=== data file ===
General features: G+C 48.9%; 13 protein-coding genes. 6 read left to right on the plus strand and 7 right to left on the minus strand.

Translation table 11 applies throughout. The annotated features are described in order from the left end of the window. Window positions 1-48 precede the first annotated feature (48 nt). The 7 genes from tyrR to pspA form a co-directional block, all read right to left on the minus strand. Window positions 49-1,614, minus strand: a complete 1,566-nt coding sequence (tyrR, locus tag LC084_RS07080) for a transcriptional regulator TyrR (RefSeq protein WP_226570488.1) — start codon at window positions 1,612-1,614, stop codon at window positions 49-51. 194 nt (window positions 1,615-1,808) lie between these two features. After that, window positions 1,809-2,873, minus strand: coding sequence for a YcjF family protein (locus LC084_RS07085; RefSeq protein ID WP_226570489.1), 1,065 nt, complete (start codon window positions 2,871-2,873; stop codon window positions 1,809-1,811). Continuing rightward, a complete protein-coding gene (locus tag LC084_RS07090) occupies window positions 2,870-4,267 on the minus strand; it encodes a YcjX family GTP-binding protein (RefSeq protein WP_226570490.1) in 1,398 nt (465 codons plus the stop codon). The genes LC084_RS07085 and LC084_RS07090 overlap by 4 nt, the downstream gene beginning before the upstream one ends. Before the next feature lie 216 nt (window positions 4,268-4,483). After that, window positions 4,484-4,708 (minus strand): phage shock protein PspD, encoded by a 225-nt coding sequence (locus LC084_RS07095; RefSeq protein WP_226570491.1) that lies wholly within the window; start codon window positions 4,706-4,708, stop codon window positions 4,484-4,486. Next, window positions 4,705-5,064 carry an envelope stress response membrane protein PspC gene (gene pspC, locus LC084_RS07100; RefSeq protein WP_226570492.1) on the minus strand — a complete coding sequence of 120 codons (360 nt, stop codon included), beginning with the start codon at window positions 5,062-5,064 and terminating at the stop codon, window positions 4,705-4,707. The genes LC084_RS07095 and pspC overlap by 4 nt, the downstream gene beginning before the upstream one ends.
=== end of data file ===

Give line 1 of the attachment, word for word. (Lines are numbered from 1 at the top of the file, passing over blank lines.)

General features: G+C 48.9%; 13 protein-coding genes. 6 read left to right on the plus strand and 7 right to left on the minus strand.